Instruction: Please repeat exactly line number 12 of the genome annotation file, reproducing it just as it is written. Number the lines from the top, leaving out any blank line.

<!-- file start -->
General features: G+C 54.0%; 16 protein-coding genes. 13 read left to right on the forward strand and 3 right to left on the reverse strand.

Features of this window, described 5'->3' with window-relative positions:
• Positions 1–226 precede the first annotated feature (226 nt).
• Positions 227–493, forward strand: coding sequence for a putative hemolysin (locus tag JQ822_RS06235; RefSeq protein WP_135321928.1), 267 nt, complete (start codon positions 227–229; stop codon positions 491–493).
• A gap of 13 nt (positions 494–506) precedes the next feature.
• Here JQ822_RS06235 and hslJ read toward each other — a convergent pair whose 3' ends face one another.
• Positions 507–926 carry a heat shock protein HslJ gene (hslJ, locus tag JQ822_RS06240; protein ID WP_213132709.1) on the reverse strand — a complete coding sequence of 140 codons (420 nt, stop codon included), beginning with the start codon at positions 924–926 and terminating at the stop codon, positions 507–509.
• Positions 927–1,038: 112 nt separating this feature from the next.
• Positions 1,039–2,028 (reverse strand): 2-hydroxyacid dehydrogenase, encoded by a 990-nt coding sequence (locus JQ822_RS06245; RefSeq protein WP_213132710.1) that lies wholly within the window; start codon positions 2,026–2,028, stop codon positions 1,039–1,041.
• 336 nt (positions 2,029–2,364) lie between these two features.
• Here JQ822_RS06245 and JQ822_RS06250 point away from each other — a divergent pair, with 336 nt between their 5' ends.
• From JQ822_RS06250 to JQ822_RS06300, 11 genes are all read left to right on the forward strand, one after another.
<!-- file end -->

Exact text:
• From JQ822_RS06250 to JQ822_RS06300, 11 genes are all read left to right on the forward strand, one after another.